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Signs of damage
- Distortion of leaves. For example, leaf curling can be a sign of it.
- Losing of the plant's vigor. The weakening of the plant, in general, is a wake-up call that something is wrong.
- Tiny white flakes on the leaves. These "flakes" are the former skin they shed when they mature. And since Aphids live in colonies, and there are a lot of them, it becomes more visible even to the naked eye.
- Honeydew. These insects are one of the many insects that produce honeydew, a sticky secretion found on the affected foliage.
- Sooty mold. It becomes possible because of honeydew because it can grow.
How to prevent
There are a lot of insects that can eliminate them. Some of them are ladybugs, parasitic wasps, lacewings, etc. You can even order these insects online. Another method to keep Aphids away is planting catnip, mustard, and nasturtium next to the plants because Aphids don't like the smell. And for shade and fruit trees, you can use the horticultural spray as preventive maintenance because it will help to kill overwintering Aphids' eggs.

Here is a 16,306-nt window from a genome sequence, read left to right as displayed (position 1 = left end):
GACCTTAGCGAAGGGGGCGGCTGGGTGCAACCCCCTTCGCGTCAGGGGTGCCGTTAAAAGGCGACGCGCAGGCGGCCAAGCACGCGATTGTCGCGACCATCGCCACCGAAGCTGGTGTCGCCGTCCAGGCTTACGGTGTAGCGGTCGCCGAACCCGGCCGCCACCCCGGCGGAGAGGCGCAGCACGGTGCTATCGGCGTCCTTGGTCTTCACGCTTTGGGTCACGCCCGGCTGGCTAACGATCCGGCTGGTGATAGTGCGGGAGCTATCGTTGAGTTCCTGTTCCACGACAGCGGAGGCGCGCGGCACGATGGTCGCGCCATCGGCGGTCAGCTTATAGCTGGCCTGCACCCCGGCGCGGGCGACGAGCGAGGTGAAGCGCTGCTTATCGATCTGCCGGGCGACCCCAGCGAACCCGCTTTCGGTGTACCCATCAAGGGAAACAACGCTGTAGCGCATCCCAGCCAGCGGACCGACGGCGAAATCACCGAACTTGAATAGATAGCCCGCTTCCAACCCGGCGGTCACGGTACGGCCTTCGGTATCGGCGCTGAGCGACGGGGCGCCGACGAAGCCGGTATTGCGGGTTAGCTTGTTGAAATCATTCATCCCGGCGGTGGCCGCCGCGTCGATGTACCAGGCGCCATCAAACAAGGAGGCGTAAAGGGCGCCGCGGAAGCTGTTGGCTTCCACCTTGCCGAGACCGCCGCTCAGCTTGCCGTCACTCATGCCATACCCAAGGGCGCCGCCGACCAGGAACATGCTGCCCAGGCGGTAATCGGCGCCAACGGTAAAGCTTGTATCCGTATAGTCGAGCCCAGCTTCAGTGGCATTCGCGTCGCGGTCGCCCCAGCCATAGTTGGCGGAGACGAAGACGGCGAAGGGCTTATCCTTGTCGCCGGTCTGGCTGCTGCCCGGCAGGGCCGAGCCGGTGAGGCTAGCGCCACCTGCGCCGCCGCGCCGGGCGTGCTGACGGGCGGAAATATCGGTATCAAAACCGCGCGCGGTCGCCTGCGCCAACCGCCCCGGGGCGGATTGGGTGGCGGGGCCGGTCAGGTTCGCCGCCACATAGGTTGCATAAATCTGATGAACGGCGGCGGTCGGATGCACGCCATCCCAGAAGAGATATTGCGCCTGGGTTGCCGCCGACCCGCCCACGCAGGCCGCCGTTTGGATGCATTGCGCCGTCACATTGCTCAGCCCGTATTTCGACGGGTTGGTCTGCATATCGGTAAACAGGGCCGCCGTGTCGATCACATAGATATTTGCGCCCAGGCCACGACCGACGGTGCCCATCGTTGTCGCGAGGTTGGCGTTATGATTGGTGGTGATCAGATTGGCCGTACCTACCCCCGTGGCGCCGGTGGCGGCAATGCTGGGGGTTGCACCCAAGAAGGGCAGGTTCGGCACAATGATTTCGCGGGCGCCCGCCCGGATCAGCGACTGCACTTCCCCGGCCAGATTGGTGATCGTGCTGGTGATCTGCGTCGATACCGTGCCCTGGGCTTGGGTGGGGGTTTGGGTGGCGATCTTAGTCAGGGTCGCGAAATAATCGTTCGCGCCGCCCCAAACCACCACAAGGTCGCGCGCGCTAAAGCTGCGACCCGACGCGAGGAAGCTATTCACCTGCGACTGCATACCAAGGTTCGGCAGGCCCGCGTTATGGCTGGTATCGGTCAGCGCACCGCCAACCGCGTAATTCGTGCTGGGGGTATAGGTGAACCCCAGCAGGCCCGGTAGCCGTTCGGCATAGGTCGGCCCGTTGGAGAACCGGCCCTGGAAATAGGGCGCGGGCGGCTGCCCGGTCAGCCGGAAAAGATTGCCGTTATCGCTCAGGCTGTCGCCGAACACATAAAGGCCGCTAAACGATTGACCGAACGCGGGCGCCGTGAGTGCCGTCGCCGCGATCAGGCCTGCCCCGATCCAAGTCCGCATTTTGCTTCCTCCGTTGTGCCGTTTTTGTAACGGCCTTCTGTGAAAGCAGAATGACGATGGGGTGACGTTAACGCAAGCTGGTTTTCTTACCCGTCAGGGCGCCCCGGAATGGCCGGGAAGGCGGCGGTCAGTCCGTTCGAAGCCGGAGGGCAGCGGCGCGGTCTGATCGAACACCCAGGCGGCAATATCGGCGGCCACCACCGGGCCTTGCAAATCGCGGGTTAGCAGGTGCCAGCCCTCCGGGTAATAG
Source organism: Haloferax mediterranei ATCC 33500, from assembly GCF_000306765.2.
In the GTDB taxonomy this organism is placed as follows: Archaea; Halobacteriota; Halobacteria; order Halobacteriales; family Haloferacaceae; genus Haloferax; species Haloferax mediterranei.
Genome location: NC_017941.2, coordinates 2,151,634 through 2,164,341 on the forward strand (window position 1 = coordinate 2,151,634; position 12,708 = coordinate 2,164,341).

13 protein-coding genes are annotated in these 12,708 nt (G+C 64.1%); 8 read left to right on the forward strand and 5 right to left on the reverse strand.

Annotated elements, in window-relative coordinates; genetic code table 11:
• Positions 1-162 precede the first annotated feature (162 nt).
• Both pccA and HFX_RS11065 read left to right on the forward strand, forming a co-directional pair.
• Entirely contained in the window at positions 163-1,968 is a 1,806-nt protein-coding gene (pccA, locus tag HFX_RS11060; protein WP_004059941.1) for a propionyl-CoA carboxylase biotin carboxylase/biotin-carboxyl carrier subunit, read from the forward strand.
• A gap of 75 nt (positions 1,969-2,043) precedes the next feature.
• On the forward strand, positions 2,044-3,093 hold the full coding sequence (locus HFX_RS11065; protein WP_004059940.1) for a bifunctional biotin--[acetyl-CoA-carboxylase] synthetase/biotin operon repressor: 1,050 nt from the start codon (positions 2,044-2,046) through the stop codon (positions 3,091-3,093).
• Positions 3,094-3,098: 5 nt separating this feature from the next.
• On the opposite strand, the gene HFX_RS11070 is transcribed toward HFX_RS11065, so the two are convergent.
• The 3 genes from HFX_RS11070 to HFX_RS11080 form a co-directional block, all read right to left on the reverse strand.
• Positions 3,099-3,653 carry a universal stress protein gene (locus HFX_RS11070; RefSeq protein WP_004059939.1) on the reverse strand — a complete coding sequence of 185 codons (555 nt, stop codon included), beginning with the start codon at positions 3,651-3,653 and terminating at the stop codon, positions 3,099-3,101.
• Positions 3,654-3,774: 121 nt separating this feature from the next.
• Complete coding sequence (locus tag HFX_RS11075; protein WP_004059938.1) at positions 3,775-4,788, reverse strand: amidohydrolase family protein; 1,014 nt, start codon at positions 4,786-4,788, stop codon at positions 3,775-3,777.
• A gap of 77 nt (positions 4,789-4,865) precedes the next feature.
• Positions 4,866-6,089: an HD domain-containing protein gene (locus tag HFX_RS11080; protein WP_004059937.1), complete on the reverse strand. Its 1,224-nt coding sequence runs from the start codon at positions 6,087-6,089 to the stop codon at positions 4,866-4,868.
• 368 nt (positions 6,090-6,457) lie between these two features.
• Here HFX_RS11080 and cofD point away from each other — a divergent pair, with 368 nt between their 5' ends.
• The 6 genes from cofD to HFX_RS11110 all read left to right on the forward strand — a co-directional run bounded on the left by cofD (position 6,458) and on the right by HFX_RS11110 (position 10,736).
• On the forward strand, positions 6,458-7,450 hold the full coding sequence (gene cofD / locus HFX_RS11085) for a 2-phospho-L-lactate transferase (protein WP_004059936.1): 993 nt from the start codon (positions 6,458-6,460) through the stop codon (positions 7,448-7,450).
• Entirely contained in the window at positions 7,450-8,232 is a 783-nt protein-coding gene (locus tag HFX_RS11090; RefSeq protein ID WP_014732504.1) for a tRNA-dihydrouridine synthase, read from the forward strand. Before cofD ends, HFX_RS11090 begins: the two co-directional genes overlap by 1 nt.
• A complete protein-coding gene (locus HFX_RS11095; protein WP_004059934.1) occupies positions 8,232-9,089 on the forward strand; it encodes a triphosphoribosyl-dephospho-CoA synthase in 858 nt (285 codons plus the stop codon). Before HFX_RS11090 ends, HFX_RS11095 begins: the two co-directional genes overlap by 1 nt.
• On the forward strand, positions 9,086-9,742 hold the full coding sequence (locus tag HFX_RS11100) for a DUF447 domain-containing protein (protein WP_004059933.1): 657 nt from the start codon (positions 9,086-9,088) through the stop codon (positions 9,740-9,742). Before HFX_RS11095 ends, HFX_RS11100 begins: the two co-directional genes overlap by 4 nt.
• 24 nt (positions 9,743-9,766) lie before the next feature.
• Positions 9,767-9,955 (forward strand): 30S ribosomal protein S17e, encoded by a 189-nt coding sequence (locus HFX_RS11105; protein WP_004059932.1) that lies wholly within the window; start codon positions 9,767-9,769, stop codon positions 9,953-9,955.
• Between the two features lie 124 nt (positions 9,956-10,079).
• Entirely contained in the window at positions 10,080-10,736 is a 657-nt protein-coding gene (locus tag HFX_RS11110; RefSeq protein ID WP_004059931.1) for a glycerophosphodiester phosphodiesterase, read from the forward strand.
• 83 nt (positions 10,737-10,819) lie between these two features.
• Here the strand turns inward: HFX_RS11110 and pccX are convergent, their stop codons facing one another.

A strong stream of water can be helpful in this case, and you can use a hose for this purpose. Insecticidal soaps, neem oil, and horticultural oils are used the most in treating Aphids' invasion. They are undoubtedly effective, but before applying one of them, it is better to follow all the instructions on its package. And you can control them by wiping the leaves with soap every 2-3 weeks, which reduces the chance of their reappearance.
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